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Cognition, Technology & Work

, Volume 21, Issue 1, pp 21–31 | Cite as

When cooperation is needed: the effect of spatial and time distance and criticality on willingness to cooperate

  • Tanja StollEmail author
  • Fabian Müller
  • Martin Baumann
Original Article
  • 161 Downloads

Abstract

In the future, car-to-car communication and car-to-infrastructure communication will be a central part of automated driving experience. Cooperative interactive driving is seen as a promising approach, in which cars interact cooperatively with drivers and the environment. However, to ensure drivers’ acceptance and their trust in such systems, it is important to understand the underlying mechanisms of human cooperation in traffic context. Therefore, this study investigated potential influencing parameters for cooperative behaviour in a lane change situation on a highway. As central influencing parameters the situation’s criticality and the distance in time and space to the driver asking for cooperation were manipulated. This was done by selecting appropriate levels for the time to collision (TTC) in conjunction with the variation of distances to other involved agents. In a video-based experiment with the perspective of driving on the left lane, 43 participants (M = 23.2 years; SD = 4.26 years) had to decide if they would give way to a driver in the right lane situated behind a slower truck. The results showed that the willingness to cooperate was strongly influenced by aspects of the situation: the driver’s costs (operationalized by the distance in time and space to the driver asking for cooperation) and the criticality of the situation for the other driver. A large distance in time and space to the driver asking for cooperation and, therefore, low costs of cooperation facilitate the driver’s willingness to cooperate via accelerating and decelerating. The results also indicated that in situations with high criticality drivers seemed to show strong uncertainty about how to behave or solve this situation. Consequently, cooperatively interacting systems with well-developed user interfaces might support drivers’ cooperative behaviour in critical situations.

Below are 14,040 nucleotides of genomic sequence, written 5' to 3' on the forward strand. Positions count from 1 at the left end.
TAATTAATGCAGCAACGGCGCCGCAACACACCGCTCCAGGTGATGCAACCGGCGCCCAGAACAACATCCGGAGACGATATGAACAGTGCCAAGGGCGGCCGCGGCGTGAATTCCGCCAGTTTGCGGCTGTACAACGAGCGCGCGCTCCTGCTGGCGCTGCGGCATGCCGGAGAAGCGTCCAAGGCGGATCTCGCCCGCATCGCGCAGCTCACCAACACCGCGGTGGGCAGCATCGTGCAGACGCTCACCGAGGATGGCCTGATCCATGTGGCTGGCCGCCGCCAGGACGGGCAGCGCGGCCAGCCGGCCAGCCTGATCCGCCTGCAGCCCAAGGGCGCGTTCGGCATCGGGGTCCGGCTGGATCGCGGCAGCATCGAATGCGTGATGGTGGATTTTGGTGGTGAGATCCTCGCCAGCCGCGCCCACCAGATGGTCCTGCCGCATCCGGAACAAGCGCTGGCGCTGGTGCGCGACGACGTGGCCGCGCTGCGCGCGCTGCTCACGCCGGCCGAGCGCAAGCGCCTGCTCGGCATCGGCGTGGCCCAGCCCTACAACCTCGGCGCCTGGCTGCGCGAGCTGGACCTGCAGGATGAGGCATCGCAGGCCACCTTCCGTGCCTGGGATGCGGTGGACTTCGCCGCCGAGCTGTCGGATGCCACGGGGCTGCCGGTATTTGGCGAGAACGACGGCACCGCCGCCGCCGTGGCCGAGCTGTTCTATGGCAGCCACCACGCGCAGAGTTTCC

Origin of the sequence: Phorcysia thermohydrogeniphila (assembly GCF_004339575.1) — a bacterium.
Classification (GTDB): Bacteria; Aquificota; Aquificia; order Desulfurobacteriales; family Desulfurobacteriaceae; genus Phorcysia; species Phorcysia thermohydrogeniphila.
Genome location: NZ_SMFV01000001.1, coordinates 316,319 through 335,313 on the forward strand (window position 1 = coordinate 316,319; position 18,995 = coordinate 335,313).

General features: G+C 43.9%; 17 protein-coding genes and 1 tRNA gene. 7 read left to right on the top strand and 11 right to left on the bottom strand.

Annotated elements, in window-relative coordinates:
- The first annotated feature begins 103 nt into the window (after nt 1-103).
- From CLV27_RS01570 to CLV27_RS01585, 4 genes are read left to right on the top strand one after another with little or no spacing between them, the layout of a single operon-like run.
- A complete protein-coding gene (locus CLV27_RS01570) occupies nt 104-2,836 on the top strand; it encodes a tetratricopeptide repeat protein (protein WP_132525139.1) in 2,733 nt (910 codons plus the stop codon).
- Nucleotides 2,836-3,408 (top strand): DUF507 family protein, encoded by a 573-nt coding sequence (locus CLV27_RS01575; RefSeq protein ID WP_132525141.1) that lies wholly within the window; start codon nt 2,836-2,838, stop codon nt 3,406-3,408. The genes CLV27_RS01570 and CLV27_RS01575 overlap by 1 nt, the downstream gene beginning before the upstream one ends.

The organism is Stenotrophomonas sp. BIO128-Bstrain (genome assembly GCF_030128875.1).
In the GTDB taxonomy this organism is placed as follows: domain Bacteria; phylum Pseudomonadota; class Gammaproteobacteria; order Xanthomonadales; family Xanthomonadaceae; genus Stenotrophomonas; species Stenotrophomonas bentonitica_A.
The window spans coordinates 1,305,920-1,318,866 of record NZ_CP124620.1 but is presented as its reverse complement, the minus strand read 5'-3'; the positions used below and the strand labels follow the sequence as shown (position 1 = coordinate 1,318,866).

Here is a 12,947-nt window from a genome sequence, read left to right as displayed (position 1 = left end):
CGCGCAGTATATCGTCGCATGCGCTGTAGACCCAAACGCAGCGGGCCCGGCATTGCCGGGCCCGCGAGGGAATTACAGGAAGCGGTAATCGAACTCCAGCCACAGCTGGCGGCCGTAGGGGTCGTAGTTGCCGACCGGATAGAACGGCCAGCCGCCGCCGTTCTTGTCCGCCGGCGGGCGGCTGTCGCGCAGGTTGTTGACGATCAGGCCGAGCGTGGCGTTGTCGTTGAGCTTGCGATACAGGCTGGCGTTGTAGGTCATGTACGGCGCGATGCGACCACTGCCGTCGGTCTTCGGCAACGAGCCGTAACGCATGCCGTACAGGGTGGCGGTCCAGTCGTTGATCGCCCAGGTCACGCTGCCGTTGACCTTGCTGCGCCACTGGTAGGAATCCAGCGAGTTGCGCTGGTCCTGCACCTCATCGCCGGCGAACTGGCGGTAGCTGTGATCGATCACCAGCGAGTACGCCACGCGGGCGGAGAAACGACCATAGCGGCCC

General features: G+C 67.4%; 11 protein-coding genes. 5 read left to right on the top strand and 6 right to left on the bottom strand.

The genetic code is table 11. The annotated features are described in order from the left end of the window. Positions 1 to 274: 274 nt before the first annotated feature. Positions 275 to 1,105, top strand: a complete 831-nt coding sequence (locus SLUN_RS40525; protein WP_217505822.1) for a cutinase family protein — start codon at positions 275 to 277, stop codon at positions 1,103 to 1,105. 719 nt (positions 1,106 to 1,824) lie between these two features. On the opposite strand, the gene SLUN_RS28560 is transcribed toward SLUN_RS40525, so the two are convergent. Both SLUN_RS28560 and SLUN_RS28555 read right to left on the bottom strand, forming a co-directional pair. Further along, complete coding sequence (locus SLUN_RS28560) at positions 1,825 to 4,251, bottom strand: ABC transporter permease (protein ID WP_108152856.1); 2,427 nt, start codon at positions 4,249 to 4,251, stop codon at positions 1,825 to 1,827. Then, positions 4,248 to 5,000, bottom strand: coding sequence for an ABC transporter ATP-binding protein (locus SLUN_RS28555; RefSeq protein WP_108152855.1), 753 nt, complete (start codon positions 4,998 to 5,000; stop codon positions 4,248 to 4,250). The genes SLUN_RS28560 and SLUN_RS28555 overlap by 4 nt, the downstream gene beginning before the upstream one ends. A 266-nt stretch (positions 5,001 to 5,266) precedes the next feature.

Keywords

Cooperative driving Criticality Lane change manoeuvre Time to collision 

Notes

Acknowledgements

This project was funded within the Priority Programme “CoInCar—Cooperatively Interacting Automobiles” of the German Science Foundation DFG.

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Copyright information

© Springer-Verlag London Ltd., part of Springer Nature 2018

Authors and Affiliations

  1. 1.Faculty of Engineering, Computer Science and Psychology, Department of Human FactorsUlm UniversityUlmGermany

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